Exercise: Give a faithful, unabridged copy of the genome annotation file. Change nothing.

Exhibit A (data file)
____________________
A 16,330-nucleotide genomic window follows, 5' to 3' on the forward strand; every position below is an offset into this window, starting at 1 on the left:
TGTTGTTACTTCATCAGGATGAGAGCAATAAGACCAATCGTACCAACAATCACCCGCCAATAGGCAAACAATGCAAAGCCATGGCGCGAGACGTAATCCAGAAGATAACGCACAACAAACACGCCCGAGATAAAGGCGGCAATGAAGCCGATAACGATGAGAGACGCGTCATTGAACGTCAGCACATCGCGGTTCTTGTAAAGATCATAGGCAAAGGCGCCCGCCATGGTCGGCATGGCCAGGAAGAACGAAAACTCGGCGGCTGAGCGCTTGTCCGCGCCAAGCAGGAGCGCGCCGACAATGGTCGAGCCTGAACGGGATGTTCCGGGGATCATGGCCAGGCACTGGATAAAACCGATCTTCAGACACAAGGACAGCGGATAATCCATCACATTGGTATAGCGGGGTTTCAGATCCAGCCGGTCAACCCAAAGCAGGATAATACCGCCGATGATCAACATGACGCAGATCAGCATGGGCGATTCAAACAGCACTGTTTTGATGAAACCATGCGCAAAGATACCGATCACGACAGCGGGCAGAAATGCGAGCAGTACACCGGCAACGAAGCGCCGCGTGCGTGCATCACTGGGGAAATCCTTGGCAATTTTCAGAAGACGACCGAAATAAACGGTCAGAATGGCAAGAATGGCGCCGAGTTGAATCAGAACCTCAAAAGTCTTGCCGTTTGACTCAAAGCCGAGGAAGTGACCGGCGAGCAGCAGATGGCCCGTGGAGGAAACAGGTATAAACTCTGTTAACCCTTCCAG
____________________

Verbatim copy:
A 16,330-nucleotide genomic window follows, 5' to 3' on the forward strand; every position below is an offset into this window, starting at 1 on the left:
TGTTGTTACTTCATCAGGATGAGAGCAATAAGACCAATCGTACCAACAATCACCCGCCAATAGGCAAACAATGCAAAGCCATGGCGCGAGACGTAATCCAGAAGATAACGCACAACAAACACGCCCGAGATAAAGGCGGCAATGAAGCCGATAACGATGAGAGACGCGTCATTGAACGTCAGCACATCGCGGTTCTTGTAAAGATCATAGGCAAAGGCGCCCGCCATGGTCGGCATGGCCAGGAAGAACGAAAACTCGGCGGCTGAGCGCTTGTCCGCGCCAAGCAGGAGCGCGCCGACAATGGTCGAGCCTGAACGGGATGTTCCGGGGATCATGGCCAGGCACTGGATAAAACCGATCTTCAGACACAAGGACAGCGGATAATCCATCACATTGGTATAGCGGGGTTTCAGATCCAGCCGGTCAACCCAAAGCAGGATAATACCGCCGATGATCAACATGACGCAGATCAGCATGGGCGATTCAAACAGCACTGTTTTGATGAAACCATGCGCAAAGATACCGATCACGACAGCGGGCAGAAATGCGAGCAGTACACCGGCAACGAAGCGCCGCGTGCGTGCATCACTGGGGAAATCCTTGGCAATTTTCAGAAGACGACCGAAATAAACGGTCAGAATGGCAAGAATGGCGCCGAGTTGAATCAGAACCTCAAAAGTCTTGCCGTTTGACTCAAAGCCGAGGAAGTGACCGGCGAGCAGCAGATGGCCCGTGGAGGAAACAGGTATAAACTCTGTTAACCCTTCCAG